Negligence Law And Negligence Case

1859 Words Dec 4th, 2014 8 Pages
Eric Kurss
Hospitality Law
December 5, 2014

Final Term Paper
Negligence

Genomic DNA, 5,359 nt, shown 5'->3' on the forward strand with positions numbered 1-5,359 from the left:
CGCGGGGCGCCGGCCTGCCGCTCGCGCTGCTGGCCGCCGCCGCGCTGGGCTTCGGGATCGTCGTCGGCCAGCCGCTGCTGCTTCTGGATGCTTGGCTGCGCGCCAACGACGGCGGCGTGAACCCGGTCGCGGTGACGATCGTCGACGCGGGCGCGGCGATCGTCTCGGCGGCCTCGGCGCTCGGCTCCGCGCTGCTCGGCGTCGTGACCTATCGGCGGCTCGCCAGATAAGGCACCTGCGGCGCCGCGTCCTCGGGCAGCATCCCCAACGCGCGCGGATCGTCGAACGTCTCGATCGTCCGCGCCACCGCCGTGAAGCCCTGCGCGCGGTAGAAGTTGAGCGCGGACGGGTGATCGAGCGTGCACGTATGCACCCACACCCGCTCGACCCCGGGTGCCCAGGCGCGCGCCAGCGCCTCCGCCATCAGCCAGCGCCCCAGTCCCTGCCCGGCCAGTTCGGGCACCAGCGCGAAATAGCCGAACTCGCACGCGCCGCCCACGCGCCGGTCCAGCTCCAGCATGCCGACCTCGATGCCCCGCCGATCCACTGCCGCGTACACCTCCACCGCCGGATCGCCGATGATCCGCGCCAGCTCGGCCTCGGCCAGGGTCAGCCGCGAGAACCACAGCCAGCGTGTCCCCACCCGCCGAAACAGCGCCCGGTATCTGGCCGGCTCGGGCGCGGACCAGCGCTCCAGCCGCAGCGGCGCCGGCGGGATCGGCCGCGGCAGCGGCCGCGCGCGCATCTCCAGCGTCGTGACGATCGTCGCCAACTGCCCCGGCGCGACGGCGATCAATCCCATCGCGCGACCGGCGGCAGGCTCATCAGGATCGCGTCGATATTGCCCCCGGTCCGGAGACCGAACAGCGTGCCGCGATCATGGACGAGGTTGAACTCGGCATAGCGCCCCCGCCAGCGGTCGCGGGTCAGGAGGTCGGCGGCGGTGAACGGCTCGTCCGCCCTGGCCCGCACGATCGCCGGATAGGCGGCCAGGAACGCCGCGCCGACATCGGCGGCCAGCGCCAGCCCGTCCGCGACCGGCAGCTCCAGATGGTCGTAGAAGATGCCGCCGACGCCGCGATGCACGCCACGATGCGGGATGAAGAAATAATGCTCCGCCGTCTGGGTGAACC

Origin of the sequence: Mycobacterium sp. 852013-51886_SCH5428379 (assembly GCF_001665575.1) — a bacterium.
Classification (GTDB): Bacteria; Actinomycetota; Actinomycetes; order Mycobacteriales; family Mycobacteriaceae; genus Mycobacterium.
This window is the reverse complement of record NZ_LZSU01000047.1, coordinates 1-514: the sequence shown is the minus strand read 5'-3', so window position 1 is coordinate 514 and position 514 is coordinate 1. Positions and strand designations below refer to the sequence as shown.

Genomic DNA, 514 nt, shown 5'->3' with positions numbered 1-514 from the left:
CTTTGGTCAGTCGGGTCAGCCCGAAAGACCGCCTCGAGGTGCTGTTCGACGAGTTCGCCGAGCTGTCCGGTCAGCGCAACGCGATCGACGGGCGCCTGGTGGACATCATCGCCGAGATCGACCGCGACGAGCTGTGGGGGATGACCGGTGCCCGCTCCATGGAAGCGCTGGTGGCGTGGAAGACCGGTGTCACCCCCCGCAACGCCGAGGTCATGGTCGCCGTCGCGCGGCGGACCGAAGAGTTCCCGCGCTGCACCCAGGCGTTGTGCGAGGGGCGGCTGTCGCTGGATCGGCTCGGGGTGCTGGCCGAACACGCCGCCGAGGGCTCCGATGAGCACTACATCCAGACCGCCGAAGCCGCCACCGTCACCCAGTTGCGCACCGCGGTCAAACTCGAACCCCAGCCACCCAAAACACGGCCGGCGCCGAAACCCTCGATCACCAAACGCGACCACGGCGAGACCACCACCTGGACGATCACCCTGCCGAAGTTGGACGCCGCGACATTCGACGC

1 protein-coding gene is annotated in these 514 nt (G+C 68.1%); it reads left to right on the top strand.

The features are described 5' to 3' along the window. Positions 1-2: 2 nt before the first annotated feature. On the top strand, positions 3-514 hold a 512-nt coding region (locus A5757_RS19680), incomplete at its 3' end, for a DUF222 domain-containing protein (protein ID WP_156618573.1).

Rule of Law In the court of law, negligence can be described as an unintentional tort. Negligence is a duty to the plaintiff (party which sues) that the defendant (party being sued) owes, based on a breach of promise to exercise care and safety. The plaintiff must prove that the defendant’s actions fell short of a “reasonable” standard. To prove a negligence case, there are several foundational requirements that must be present in order to carry out a trial. The first being, one must establish a duty of care, or relationship between the plaintiff and defendant. The simplest form is one’s obligation to the world, in which you must act in such a way to not put another person in unreasonable risk of harm. In the cases being presented, Fudge v. The City of Kansas City, and Purton v. Marriott International, this duty of care is established as Delmar Henley and James Fudge were citizens of the same town but did not know each other prior to the accident, nor did Dr. Jared Purton nor Michael Landri (of Marriott) have a prior connection. The second step is to determine the duty owed to the defendant. In our cases, monetary compensation were at stake. Proximate causality, or primary cause of the sustained injury represents the third foundation, and an act from which an injury results and ultimately answers the question as to whether or not the defendant’s action is closely enough related to the plaintiff’s…

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